In this basis, the factors \(K_{b}= (2S+1) U_L^* P_{uv}^{(0)}U_L\) which appear in (2.3) reduce to constraints imposing the condition that before and after each rung the two spins at its edges add to zero. To compute the global effect of that, one may replace each rung by a pair of “infinitesimally separated” lines, and then decompose the graph into noncrossing loops, as indicated in Fig. 2.
By elementary considerations [6], it follows that for each rung configuration \(\omega \) drawn on \( \Lambda _{L,\beta }\):
where \(N_\ell (\omega )\) is the number of loops into which the set of lines decomposes when the vertical lines are turned into columns through “capping” them at \(t=\pm \beta /2\) over every other column starting with the leftmost, cf. Fig. 2. Depending on the parity of L, the capping rule thus follows the two pairings in Fig. 1.
More generally, for \( \vert \pmb {m}\rangle = \vert m_{L+1}, \ldots , m_L\rangle \in {\mathcal {H}}_L \) the orthonormal eigenfunctions of \( \{S_u^z\} _{u\in \Lambda _L} \), the matrix elements \(\langle \pmb {m}'\vert {\mathcal {T}} \left( \prod _{(b,t) \in \omega } K_{b,t}\right) \vert \pmb {m}\rangle \) are given by the sum over configurations of the function \(m: \Lambda _{L,\beta } \mapsto \{ S, S+1, \ldots , S \} \) for which m(x, t) is piecewise constant in time changing only at the encounters with the rungs of \(\omega \), subject to the constraints explained next to (3.1), and which at \(t=\pm \beta /2\) agree with \(\vert \pmb {m}\rangle \) and \(\vert \pmb {m}'\rangle \) correspondingly.
Adapting the quasistate decomposition to the above seeded states, one gets:
Proposition 3.1
(cf. Prop. 2.1 in [6]). For the expectation value (1.27) corresponding to the seed vector \( \vert D_L\rangle \) and any observable F:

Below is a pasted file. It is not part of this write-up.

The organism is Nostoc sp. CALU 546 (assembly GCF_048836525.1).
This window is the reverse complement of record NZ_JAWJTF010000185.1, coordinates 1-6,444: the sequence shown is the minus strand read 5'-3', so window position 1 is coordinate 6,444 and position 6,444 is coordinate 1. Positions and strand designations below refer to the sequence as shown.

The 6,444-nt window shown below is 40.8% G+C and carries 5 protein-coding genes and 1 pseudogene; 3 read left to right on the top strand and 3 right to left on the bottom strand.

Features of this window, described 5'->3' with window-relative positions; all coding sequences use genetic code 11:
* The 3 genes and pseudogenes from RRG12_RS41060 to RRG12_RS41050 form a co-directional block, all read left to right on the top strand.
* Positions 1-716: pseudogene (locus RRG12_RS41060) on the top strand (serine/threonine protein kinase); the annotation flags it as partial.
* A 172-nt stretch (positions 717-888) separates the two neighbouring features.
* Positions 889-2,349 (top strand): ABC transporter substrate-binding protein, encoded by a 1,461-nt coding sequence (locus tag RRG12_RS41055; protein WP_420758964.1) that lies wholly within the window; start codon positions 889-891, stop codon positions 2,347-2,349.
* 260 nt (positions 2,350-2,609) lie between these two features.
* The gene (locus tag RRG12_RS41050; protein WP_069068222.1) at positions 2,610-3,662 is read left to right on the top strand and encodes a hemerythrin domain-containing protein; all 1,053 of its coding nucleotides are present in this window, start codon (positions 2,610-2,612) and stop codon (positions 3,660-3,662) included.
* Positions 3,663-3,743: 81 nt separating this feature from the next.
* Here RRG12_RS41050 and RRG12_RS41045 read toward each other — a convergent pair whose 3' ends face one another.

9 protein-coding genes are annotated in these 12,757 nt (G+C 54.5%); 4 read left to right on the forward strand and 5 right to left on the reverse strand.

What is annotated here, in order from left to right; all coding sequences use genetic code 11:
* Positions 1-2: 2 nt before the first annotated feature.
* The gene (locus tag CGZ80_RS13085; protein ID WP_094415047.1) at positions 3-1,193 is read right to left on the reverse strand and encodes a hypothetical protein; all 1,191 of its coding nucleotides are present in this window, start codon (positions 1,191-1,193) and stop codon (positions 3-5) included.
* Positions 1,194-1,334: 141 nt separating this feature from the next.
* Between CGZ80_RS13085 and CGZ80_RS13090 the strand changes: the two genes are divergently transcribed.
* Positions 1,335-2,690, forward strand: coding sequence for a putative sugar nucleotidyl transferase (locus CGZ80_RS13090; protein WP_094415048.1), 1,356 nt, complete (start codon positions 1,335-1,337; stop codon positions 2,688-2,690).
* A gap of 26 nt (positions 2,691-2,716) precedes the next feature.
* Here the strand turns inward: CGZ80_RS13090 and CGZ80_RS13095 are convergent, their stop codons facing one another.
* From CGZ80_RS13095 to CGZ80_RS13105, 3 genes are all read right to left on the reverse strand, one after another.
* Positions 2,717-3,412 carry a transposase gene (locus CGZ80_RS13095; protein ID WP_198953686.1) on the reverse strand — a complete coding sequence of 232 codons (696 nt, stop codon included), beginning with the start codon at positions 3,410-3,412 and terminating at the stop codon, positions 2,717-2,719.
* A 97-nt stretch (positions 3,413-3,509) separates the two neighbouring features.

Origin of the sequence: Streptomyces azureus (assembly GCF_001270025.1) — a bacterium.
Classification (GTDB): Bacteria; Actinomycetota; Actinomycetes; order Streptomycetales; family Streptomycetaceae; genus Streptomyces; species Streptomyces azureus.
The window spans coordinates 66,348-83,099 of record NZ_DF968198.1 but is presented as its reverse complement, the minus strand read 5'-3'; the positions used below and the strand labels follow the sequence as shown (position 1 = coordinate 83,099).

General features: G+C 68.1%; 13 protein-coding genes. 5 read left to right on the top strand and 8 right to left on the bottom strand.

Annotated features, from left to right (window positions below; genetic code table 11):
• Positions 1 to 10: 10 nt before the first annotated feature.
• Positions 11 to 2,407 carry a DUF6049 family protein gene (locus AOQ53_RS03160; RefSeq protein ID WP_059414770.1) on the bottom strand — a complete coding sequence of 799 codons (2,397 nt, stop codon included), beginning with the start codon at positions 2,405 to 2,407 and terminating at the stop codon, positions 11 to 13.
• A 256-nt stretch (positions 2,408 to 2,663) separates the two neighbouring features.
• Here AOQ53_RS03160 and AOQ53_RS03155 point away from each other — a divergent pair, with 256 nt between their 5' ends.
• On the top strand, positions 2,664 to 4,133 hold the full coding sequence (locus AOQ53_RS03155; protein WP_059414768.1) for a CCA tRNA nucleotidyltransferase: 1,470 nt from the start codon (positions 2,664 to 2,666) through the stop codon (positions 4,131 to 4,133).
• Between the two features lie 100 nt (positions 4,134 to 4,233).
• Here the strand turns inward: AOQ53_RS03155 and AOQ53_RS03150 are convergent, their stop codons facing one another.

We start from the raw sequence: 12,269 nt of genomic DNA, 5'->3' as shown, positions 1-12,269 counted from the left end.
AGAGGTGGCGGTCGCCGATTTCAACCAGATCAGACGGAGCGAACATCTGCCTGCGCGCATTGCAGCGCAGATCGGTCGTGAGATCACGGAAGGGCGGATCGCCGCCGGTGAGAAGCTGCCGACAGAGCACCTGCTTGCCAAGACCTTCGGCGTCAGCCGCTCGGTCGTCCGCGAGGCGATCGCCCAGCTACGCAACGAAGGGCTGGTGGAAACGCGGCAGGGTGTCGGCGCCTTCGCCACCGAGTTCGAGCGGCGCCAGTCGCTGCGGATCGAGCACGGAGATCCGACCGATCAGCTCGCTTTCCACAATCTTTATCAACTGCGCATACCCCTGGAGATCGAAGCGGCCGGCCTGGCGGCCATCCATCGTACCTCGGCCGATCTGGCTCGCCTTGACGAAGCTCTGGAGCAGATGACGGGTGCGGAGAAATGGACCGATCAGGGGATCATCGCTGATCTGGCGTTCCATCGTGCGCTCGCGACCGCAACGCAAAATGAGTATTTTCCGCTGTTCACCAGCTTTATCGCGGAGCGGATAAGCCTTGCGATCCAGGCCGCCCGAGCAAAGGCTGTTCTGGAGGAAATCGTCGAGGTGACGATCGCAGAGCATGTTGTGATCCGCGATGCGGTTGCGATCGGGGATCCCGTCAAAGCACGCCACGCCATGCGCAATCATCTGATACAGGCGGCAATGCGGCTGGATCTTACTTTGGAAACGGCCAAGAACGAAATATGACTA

where
and
Behind the complicated looking formula (3.4) is a simple rule which is particularly easy to describe for observables F which are functions of the spins \(S^z_u\). The conditional expectation conditioned on \(\omega \) is obtained by averaging the value of F over spin configurations which vary independently between the loops of \(\omega \). On each loop the spins are constrained to assume only two values, changing the sign upon each Uturn.
Following are some instructive examples:

1.
For each \(\omega \)
$$\begin{aligned} {\mathbb {E}}\left( S^x_u S^x_v  \omega \right) = {\mathbb {E}}\left( S^z_u S^z_v  \omega \right) = (1)^{uv} \, C_S\, \, \mathbb {1}[(u,0) {\mathop {\leftrightarrow }\limits ^{\omega }} (v,0)] \end{aligned}$$(3.6)where \(C_S= \sum _{m=S}^S m^2 / (2S+1)^{2}\) and the spacetime points \((u,0) {\mathop {\leftrightarrow }\limits ^{\omega }} (v,0)\) denotes the condition that (u, 0) and (v, 0) lie on the same loop of \(\omega \).

2.
For the projection operator defined by (1.9)
$$\begin{aligned} {\mathbb {E}}[(2S+1) P_{u,v}^{(0)}  \omega ]= & {} {\left\{ \begin{array}{ll} \,\,\, \,\, 1 &{} \hbox {if} \, (u,0) {\mathop {\leftrightarrow }\limits ^{\omega }} (v,0) \\ (2S+1)^{1} &{} \hbox {if not} \end{array}\right. } \nonumber \\= & {} \Big ( 1+ 2S \ \mathbb {1}[\,(u,0) {\mathop {\leftrightarrow }\limits ^{\omega }} (v,0)\, ] \Big )/ (2S+1)\,. \end{aligned}$$(3.7)
3.2 The \(H_{AF}\) Thermal Equilibrium States
The above representation has a natural extension to the thermal Gibbs states, for which the expectation value functional is given by
In this case the above construction yields a representation in terms of random loop decomposition of \(\Lambda _{L,\beta }\) constructed with the timeperiodic boundary conditions, with loops continuing directly from \(t=\pm \beta /2\). And if the quantum Hamiltonian \( H_{AF}^{(L)} \) is taken with periodic boundary conditions, then also the spacial coordinate is periodic, i.e., the loops are over a torus. Similarly as in (3.2) one gets
where \(N_\ell ^\text {per}(\omega )\) is the number of loops into which the set of lines decomposes with the timeperiodic boundary condition under which \(t=\pm \beta /2\) are identified.
With this adjustment in the assignment of loops to rung configurations, the state’s representation in terms of the loop system with the probability distribution (3.5) remains valid also in the presence of periodicity of either the temporal or spacial direction. This point should be borne in mind in the discussion which follows. In the pseudo spin representation, which is described next, a distinction will appear between the weights of winding versus contractible loops.
From (3.9) and (3.2) we also obtain the following explicit justification for (1.24):